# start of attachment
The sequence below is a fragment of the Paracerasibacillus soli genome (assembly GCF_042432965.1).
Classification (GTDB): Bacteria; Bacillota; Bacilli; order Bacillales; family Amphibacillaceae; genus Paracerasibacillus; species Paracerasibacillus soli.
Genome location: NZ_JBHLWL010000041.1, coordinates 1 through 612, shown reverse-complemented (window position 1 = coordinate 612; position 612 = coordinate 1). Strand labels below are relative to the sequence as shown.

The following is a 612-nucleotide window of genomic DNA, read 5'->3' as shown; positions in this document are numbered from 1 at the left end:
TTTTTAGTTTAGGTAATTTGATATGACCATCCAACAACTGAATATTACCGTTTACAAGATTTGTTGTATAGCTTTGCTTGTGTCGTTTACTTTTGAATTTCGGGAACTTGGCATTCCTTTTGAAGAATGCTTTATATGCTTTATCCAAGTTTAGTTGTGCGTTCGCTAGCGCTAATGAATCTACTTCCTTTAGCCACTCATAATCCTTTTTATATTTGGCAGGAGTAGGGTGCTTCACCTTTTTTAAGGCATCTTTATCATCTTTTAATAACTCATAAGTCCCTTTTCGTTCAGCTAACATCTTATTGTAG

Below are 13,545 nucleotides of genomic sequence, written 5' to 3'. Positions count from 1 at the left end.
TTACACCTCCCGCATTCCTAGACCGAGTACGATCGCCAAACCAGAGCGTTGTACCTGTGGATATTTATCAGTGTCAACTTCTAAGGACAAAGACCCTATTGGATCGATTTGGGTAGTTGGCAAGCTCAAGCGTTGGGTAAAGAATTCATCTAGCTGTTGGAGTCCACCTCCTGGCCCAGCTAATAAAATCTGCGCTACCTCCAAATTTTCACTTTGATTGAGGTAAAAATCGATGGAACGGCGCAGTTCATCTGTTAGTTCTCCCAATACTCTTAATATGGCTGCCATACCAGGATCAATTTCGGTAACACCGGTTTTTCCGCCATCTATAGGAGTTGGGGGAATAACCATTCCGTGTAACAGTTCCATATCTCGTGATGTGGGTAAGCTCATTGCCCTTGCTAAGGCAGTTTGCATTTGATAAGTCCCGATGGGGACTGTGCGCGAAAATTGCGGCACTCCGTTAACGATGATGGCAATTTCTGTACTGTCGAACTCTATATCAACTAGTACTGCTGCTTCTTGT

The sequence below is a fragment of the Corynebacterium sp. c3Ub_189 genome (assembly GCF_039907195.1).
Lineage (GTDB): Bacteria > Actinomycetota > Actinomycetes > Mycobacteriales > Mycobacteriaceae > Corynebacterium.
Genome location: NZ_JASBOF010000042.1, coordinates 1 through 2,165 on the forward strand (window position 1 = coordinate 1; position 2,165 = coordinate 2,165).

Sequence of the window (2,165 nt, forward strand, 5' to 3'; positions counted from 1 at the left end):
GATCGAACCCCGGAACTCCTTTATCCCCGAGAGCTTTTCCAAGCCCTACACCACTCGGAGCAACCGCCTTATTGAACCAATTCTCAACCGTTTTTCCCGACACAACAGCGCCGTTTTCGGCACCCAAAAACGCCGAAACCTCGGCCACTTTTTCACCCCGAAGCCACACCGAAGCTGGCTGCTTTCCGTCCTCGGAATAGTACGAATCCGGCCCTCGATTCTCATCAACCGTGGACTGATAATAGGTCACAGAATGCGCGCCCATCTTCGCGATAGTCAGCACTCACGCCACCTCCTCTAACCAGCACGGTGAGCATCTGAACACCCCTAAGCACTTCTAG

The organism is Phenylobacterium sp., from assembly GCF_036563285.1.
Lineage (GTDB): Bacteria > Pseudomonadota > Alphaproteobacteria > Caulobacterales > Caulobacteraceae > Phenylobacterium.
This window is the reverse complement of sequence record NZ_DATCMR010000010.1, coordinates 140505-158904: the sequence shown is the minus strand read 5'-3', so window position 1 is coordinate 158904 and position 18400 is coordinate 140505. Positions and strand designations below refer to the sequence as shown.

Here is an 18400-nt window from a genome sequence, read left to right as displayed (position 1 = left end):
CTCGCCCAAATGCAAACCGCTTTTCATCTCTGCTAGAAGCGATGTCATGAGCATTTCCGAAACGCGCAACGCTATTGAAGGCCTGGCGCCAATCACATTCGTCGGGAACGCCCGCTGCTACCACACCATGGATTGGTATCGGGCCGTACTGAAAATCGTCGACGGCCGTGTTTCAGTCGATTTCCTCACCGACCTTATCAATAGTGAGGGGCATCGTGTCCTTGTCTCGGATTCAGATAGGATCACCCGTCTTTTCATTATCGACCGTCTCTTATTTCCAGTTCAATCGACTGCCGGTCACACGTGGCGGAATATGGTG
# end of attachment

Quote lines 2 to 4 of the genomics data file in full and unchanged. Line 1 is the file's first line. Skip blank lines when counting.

Classification (GTDB): Bacteria; Bacillota; Bacilli; order Bacillales; family Amphibacillaceae; genus Paracerasibacillus; species Paracerasibacillus soli.
Genome location: NZ_JBHLWL010000041.1, coordinates 1 through 612, shown reverse-complemented (window position 1 = coordinate 612; position 612 = coordinate 1). Strand labels below are relative to the sequence as shown.

The following is a 612-nucleotide window of genomic DNA, read 5'->3' as shown; positions in this document are numbered from 1 at the left end: